Keezy Young: A to Z Challenge

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The letter Y is brought to you by the sublime Ms. Keezy Young. She can be found on Twitter and Tumblr. I highly recommend seeking her art work wherever you can.

What was the first thing that you were proud of drawing/writing?

I’m sure my mom can tell you a bunch of other things I was proud of, but the first one that comes to mind is when I drew a giant bee with a stinger and sharp teeth and gave it to her for her birthday.

 

What are you working on now?

A bunch of stuff! I’m busy with Yellow Hearts, my webcomic about three childhood friends-turned-criminals who made a deal with a demon when they were kids. It doesn’t have a release date yet, but I’ve started storyboarding, so it shouldn’t be long now! I also have two pitches in the works, one to the Beyond Anthology with Cassandra Khaw, and another with Steve Horton called Sorcerous Ways. I also have a couple of zines coming out with my illustration work in them.

Who has influenced you the most as an artist?

I’m constantly inspired by the other artists I know from Twitter and Tumblr and in person. I love and idolize a lot of masters like Alphonse Mucha or John Singer Sargent, and more contemporary comic artists like Hiromu Arakawa or Fiona Staples, but there’s something amazing about watching my friends and peers work hard and put out so much gorgeous art and writing every day.

Who is your favorite female superhero/villain/comic book character

I’m really fond of Major General Armstrong from Fullmetal Alchemist. She isn’t a superhero, but she has left an imprint on a lot of my own characters.

How often do you go to comic book conventions? Do you enjoy conventions?

I go to local ones like Emerald City ComicCon and more general geek conventions like GeekGirlCon. I do enjoy them, though I think there’s still work to be done with making those spaces more inclusive and welcoming. There are a lot of great things that come out of conventions, and community is super important! But I am also hyper-aware that I may be interacting with people who don’t think I have a right to a place in the comics industry because I’m a queer woman who writes and draws stories about queer characters, and that sexual harassment at conventions is still a huge problem among fans and industry pros. I would love to get to a point where convention-going is exhausting just for the fun reasons and not the scary ones.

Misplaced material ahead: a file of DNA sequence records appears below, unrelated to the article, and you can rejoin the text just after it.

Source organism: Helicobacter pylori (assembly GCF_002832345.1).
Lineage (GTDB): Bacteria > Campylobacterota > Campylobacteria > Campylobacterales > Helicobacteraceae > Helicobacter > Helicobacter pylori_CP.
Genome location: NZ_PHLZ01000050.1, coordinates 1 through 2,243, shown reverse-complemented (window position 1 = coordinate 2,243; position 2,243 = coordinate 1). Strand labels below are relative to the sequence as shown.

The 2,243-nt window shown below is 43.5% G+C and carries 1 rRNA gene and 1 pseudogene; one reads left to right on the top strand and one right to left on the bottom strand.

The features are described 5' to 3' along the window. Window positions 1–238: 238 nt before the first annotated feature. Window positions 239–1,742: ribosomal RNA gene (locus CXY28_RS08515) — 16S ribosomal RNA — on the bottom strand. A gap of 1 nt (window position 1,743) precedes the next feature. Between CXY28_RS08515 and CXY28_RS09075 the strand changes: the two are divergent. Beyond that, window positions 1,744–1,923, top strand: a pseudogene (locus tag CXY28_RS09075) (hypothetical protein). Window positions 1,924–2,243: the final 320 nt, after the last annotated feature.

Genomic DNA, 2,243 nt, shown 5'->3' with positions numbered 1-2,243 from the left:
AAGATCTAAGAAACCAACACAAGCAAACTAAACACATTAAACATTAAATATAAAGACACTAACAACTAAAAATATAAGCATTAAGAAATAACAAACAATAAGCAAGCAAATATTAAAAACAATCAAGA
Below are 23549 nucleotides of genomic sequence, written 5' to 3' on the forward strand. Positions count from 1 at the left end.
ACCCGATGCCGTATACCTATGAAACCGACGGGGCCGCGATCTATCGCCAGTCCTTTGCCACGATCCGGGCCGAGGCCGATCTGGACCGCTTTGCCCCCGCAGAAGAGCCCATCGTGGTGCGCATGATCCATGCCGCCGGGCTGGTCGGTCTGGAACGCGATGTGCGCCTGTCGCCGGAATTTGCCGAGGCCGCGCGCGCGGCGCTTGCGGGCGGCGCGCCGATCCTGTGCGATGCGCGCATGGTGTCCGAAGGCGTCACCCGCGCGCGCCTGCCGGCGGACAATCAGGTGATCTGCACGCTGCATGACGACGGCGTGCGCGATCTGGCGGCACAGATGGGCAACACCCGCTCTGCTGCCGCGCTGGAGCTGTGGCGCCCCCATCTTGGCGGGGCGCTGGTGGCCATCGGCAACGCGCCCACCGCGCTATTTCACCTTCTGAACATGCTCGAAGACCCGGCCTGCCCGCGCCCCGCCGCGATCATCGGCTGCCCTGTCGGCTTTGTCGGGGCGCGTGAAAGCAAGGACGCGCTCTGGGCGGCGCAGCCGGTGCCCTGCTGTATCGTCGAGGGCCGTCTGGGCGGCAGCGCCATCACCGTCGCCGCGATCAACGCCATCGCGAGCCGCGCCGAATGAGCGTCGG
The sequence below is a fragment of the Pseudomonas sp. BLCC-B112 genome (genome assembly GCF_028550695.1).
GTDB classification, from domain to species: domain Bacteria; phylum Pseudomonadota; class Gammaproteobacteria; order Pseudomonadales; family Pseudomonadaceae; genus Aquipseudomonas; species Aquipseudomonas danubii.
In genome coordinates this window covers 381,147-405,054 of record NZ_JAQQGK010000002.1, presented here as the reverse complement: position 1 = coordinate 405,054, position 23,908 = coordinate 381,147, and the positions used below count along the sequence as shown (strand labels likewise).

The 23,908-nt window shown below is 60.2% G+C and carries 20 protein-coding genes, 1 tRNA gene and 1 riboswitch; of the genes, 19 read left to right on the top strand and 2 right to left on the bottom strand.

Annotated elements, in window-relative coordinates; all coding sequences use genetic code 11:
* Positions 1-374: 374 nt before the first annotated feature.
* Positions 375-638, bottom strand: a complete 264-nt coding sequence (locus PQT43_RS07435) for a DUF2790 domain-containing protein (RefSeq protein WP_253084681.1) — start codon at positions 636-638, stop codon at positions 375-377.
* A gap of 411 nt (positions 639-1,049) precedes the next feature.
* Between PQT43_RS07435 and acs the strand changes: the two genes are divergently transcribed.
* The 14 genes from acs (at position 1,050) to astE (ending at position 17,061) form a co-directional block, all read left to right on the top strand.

Are you an introvert or extrovert?

I’d say I’m a very friendly introvert! I LOVE talking with people, but I definitely need my alone time.

Where do you find your inspiration?

The short answer would be ‘wherever I can.’ I find that some of my best inspiration for drawing comes from enjoying other people’s art, and for writing I love discussing stories and characters with my friends and roommates. But honestly, inspiration can come from anywhere.

What do you do if you have writer’s block?

Usually I’ll hit my head against the wall for a little bit before I sit down to play video games. I’m trying to get better at acknowledging when I need a break.

Have you had any interesting or awkward experiences since you’ve been an artist/writer?

Directly related to my art…? I guess I would say that my characters have been pretty instrumental in coming to terms with various aspects of myself, and self-realizations are always interesting and kind of awkward.

Beverage of choice?

Black coffee

When was the last time that you dressed up for Halloween?

Last year! I wore a Spyro kigurumi. It was very comfortable.

What do you want people to know about you?

I want people to know that the number one reason I draw and write comics is to add something wonderful and exciting to the world, something that makes people happy. I know that I won’t always be able to make everyone happy, and there will be missteps, but it’s important to me that I keep learning and growing and contributing to the overall happiness of the people around me.